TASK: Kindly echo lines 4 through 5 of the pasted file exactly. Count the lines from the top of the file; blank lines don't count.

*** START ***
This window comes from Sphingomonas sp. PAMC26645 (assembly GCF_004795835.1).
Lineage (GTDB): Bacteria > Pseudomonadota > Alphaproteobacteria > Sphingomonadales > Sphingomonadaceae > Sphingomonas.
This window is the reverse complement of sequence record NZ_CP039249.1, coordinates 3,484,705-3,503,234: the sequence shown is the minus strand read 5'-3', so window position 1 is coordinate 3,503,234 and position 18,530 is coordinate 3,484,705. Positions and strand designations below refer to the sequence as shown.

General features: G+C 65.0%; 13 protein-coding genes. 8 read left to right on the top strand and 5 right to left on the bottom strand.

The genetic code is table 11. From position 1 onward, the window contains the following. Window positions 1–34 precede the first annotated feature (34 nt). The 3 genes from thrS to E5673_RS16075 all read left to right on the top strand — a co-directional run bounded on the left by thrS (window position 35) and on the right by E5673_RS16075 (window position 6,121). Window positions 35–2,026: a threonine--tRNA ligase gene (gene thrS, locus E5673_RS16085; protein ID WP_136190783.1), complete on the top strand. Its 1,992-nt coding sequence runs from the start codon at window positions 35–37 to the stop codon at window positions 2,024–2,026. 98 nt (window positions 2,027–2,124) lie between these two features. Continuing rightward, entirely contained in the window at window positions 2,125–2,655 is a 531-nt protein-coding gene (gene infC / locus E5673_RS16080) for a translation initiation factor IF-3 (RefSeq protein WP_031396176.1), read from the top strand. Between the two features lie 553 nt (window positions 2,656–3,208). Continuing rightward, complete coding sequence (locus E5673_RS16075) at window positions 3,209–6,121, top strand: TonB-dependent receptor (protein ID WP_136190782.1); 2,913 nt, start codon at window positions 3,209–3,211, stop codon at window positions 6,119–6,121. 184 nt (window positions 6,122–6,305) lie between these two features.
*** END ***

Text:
General features: G+C 65.0%; 13 protein-coding genes. 8 read left to right on the top strand and 5 right to left on the bottom strand.

The genetic code is table 11. From position 1 onward, the window contains the following. Window positions 1–34 precede the first annotated feature (34 nt). The 3 genes from thrS to E5673_RS16075 all read left to right on the top strand — a co-directional run bounded on the left by thrS (window position 35) and on the right by E5673_RS16075 (window position 6,121). Window positions 35–2,026: a threonine--tRNA ligase gene (gene thrS, locus E5673_RS16085; protein ID WP_136190783.1), complete on the top strand. Its 1,992-nt coding sequence runs from the start codon at window positions 35–37 to the stop codon at window positions 2,024–2,026. 98 nt (window positions 2,027–2,124) lie between these two features. Continuing rightward, entirely contained in the window at window positions 2,125–2,655 is a 531-nt protein-coding gene (gene infC / locus E5673_RS16080) for a translation initiation factor IF-3 (RefSeq protein WP_031396176.1), read from the top strand. Between the two features lie 553 nt (window positions 2,656–3,208). Continuing rightward, complete coding sequence (locus E5673_RS16075) at window positions 3,209–6,121, top strand: TonB-dependent receptor (protein ID WP_136190782.1); 2,913 nt, start codon at window positions 3,209–3,211, stop codon at window positions 6,119–6,121. 184 nt (window positions 6,122–6,305) lie between these two features.